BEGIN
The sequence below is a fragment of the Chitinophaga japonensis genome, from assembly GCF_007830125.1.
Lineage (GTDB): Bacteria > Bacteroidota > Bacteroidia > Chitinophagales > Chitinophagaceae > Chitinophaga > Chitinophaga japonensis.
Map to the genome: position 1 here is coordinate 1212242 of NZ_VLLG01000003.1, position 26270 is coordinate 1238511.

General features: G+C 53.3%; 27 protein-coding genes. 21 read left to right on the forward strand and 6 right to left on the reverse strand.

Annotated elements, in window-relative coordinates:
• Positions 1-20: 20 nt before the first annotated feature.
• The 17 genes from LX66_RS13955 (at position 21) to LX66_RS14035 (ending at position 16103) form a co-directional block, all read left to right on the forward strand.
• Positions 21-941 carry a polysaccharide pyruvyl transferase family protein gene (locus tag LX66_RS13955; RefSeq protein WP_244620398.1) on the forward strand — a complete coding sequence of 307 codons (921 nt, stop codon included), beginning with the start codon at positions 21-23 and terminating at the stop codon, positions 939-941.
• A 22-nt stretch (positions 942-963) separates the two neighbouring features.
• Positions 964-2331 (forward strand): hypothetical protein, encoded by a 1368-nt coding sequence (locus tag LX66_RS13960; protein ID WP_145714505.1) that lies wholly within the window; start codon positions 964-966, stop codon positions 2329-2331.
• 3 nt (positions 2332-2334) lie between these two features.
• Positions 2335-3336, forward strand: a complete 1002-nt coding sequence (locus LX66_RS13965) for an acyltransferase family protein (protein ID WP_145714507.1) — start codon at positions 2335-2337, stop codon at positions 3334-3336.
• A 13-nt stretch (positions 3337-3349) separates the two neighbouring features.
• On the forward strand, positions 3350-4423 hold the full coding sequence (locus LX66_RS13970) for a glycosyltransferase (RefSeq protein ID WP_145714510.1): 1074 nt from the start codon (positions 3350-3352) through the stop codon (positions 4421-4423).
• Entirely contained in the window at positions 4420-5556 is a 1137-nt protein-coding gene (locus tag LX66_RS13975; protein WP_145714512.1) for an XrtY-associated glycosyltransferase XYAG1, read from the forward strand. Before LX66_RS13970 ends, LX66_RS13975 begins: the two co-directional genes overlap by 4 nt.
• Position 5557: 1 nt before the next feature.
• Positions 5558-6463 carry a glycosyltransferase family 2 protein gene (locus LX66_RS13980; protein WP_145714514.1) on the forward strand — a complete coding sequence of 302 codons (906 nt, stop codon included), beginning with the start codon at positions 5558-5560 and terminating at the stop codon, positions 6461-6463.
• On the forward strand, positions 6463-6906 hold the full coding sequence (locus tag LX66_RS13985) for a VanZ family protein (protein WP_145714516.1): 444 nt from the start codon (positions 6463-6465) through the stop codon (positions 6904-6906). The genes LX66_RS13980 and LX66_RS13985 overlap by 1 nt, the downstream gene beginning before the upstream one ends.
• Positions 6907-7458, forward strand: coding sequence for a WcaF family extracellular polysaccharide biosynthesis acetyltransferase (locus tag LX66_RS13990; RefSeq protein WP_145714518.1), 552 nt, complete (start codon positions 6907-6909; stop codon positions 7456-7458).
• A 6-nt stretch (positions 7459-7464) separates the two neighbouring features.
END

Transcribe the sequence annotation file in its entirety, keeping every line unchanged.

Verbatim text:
The sequence below is a fragment of the Chitinophaga japonensis genome, from assembly GCF_007830125.1.
Lineage (GTDB): Bacteria > Bacteroidota > Bacteroidia > Chitinophagales > Chitinophagaceae > Chitinophaga > Chitinophaga japonensis.
Map to the genome: position 1 here is coordinate 1212242 of NZ_VLLG01000003.1, position 26270 is coordinate 1238511.

General features: G+C 53.3%; 27 protein-coding genes. 21 read left to right on the forward strand and 6 right to left on the reverse strand.

Annotated elements, in window-relative coordinates:
• Positions 1-20: 20 nt before the first annotated feature.
• The 17 genes from LX66_RS13955 (at position 21) to LX66_RS14035 (ending at position 16103) form a co-directional block, all read left to right on the forward strand.
• Positions 21-941 carry a polysaccharide pyruvyl transferase family protein gene (locus tag LX66_RS13955; RefSeq protein WP_244620398.1) on the forward strand — a complete coding sequence of 307 codons (921 nt, stop codon included), beginning with the start codon at positions 21-23 and terminating at the stop codon, positions 939-941.
• A 22-nt stretch (positions 942-963) separates the two neighbouring features.
• Positions 964-2331 (forward strand): hypothetical protein, encoded by a 1368-nt coding sequence (locus tag LX66_RS13960; protein ID WP_145714505.1) that lies wholly within the window; start codon positions 964-966, stop codon positions 2329-2331.
• 3 nt (positions 2332-2334) lie between these two features.
• Positions 2335-3336, forward strand: a complete 1002-nt coding sequence (locus LX66_RS13965) for an acyltransferase family protein (protein ID WP_145714507.1) — start codon at positions 2335-2337, stop codon at positions 3334-3336.
• A 13-nt stretch (positions 3337-3349) separates the two neighbouring features.
• On the forward strand, positions 3350-4423 hold the full coding sequence (locus LX66_RS13970) for a glycosyltransferase (RefSeq protein ID WP_145714510.1): 1074 nt from the start codon (positions 3350-3352) through the stop codon (positions 4421-4423).
• Entirely contained in the window at positions 4420-5556 is a 1137-nt protein-coding gene (locus tag LX66_RS13975; protein WP_145714512.1) for an XrtY-associated glycosyltransferase XYAG1, read from the forward strand. Before LX66_RS13970 ends, LX66_RS13975 begins: the two co-directional genes overlap by 4 nt.
• Position 5557: 1 nt before the next feature.
• Positions 5558-6463 carry a glycosyltransferase family 2 protein gene (locus LX66_RS13980; protein WP_145714514.1) on the forward strand — a complete coding sequence of 302 codons (906 nt, stop codon included), beginning with the start codon at positions 5558-5560 and terminating at the stop codon, positions 6461-6463.
• On the forward strand, positions 6463-6906 hold the full coding sequence (locus tag LX66_RS13985) for a VanZ family protein (protein WP_145714516.1): 444 nt from the start codon (positions 6463-6465) through the stop codon (positions 6904-6906). The genes LX66_RS13980 and LX66_RS13985 overlap by 1 nt, the downstream gene beginning before the upstream one ends.
• Positions 6907-7458, forward strand: coding sequence for a WcaF family extracellular polysaccharide biosynthesis acetyltransferase (locus tag LX66_RS13990; RefSeq protein WP_145714518.1), 552 nt, complete (start codon positions 6907-6909; stop codon positions 7456-7458).
• A 6-nt stretch (positions 7459-7464) separates the two neighbouring features.